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The Baler Man

Author Photo
By Staff

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One-sixth scale John Deere hay baler.
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Ron Schultz stuffs straw into his one-third scale model of a 1923 Case hay press during the Enid Antique Power Show at Garfield County, Oklahoma, fairgrounds. Photo by Bill Edson of the Enid News and Eagle, reprinted with their compliments.
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One-sixth scale baler with my custom built 'LA' pedal tractor.
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One-sixth scale baler with electric motor for inside shows.
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One-eighth and one-sixteenth scale hand operated hay presses.

6000 Quail Lane Enid, Oklahoma 73703

My parents were always farmers and I was born and raised on a
160 acre farm near Breckinridge, Oklahoma. I learned from my dad
its many operations and became very familiar with his methods of
making a farm work. At the early age of 10 years, I was old enough
to help with the straw baling, Dad said. So, I was given the job of
sitting beside the baler, poking wires, putting the divider block
in the baler, and pulling the bales away from the back of the
baler.

In those days if you were baling a straw pile, you had to drop
and stack the bales away from the equipment to a safe place just in
case an overheated bearing or gasoline engine set fire to the dry
straw. At least that was the story told to me, but it sure made it
very handy for the old trucks and wagons to load up to put the hay
in the barn.

This was no small task for a small boy of 10, and it made the
days very long as by noon I was tired enough to call it a day.
However with something in my stomach and a little rest, I somehow
got a new surge of energy and somehow managed to make it through
the afternoon. It was always hot and dirty, and quite often, when
helping a friend or neighbor, stopping for a drink was unheard of.
Not until a block was ‘accidentally on purpose’ tied to a
bale did you get time to visit the water jug.

This method was used by most farmers in our area and Dad used
this method until the baler was later built on wheels with a pickup
attachment that picked the hay up in the field or several farmers
would pitch the hay away from the stack as the tractor driver drove
around in circles and baled the hay.

By the time I had graduated from high school the self-tying
baler was available, but I migrated to the big city and two years
later married. Dad continued to use the square baler, hiring local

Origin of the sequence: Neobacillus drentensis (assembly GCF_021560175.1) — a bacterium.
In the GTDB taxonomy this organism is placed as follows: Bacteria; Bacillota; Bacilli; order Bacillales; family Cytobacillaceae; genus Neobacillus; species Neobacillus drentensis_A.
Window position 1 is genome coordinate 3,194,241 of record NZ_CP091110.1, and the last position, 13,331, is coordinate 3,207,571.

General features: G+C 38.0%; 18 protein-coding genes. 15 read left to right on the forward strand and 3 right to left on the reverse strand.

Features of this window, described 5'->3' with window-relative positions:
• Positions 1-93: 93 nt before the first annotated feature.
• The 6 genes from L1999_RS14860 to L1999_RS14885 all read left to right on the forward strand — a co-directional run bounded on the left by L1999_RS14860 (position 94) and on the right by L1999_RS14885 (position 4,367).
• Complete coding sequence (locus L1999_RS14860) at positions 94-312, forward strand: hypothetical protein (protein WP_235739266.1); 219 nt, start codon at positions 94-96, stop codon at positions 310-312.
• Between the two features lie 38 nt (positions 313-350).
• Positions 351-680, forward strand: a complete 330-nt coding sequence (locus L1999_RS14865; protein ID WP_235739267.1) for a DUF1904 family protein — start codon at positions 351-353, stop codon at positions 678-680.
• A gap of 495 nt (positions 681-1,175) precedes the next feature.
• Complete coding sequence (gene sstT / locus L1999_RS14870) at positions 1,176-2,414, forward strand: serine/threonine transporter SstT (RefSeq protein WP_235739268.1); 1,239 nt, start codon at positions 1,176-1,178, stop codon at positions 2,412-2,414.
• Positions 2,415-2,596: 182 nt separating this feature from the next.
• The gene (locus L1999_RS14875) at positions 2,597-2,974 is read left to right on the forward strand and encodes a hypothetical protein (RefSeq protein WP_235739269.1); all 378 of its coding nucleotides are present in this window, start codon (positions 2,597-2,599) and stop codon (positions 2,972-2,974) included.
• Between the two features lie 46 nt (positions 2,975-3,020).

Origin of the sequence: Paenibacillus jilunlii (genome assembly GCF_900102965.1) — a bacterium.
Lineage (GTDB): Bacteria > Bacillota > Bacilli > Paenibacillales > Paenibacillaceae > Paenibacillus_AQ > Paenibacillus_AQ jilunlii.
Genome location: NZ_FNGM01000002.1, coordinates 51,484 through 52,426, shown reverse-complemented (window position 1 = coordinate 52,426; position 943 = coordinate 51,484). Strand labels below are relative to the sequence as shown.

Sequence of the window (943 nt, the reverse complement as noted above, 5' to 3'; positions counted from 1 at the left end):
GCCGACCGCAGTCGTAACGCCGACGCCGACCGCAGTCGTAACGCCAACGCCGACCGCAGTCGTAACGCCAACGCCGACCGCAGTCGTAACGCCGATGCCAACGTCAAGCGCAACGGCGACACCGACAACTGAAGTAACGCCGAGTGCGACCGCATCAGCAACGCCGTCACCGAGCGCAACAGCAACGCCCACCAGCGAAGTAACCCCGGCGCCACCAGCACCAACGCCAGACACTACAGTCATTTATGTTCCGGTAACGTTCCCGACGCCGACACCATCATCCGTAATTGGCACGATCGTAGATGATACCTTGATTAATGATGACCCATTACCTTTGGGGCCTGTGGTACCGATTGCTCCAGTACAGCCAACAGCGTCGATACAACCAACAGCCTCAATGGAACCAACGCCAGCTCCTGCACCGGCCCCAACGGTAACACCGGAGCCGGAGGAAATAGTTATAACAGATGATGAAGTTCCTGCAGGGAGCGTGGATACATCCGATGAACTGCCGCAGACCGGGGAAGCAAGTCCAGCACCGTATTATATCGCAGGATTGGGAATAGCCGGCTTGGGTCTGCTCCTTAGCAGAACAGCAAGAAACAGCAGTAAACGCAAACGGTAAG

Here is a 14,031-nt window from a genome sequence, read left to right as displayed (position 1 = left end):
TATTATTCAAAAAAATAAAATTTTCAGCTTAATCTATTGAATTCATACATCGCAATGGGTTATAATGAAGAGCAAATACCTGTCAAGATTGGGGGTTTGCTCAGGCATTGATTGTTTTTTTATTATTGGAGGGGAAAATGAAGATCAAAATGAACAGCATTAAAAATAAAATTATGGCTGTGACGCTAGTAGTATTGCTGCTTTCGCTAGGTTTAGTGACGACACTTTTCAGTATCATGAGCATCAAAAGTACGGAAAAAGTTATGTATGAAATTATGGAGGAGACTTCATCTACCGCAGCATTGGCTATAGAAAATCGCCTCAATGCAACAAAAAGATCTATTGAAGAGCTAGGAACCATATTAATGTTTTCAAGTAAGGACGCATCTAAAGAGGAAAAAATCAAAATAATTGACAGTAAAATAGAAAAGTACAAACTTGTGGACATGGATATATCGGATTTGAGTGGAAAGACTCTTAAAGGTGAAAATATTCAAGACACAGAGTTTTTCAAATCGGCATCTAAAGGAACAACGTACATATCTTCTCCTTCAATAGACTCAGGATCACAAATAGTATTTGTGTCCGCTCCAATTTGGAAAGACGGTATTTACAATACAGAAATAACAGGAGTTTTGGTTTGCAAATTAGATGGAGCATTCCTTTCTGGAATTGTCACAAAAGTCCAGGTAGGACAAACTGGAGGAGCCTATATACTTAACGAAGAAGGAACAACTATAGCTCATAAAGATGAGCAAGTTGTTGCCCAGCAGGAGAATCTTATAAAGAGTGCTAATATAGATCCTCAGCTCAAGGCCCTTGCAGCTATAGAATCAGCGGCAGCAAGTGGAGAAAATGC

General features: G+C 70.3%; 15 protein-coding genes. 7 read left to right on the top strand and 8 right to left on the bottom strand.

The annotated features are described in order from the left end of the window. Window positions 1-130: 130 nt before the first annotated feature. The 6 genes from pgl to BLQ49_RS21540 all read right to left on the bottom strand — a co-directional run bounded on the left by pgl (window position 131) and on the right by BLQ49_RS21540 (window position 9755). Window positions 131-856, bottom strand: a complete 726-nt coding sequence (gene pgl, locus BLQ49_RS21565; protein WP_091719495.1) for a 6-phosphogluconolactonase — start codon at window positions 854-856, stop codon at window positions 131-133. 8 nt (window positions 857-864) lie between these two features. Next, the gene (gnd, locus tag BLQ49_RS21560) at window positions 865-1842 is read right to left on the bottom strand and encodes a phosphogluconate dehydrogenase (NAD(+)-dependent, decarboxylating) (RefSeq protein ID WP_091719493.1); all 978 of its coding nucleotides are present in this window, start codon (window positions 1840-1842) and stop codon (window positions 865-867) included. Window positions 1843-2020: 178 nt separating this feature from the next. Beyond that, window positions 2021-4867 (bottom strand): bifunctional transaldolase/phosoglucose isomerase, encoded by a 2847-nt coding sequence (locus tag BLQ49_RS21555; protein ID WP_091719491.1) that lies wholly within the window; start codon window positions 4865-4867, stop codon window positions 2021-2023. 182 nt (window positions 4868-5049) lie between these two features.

help for hauling the bales into the shed. I still was fascinated
with this method of baling whenever we would visit the farm or help
him whenever time permitted.

Now in my early years of retirement, my wife and I have become
involved with old iron, steam engines, crafts and yes, even toys.
One fall day several years ago, while creating a nativity scene, I
had an idea of using small bales to help enhance the set. My wife
visited a local craft shop in search of the small straw bales, but
returned without them, saying all they had was blocks of styro foam
dipped in glue, rolled in ground-up straw and a black string
wrapped around it.

Now, after being born and raised on a farm, I could not settle
for such a poor substitute, so I told her I would just make my own
bales. After a hearty laugh and a little ribbing she left me to my
thoughts. I soon began to think of a way to accomplish the
challenge I had just taken on myself. A couple of weeks later after
the morning breakfast, I said, ‘Today I am going to build a
miniature hay baler.’ Again this disbelieving grin told me she
had her doubts; however, I headed to the nearest junkyard in search
of the material I would need.

I was unable to locate the correct size tubing for a
1/16 scale baler. I did, however, find a
larger size tubing. After having made my purchase, I hurried home
to put my ideas to work. I spent the rest of the day cutting to
size, having my friend Roy weld it together again, grinding, more
cutting until I had my 1/16 tubing. By early
evening, I had managed to make a crude looking hand operated device
which did indeed make a bale 1′ x 1′ x 3′ in size. I
had done what my wife thought was impossible. Now that I had turned
my idea into a bale-producing baler, she would have to believe
me.

Needless to say, this has started a new era in my life. I
started showing the baler whenever we would set up at toy shows and
soon I was getting requests to make more so that people could add
it to their collection of toys and also to engage in the bale
making process. It was about this time that we were challenged to
make a larger bale, preferably one that was 2′ x 3′ x
6′ in size.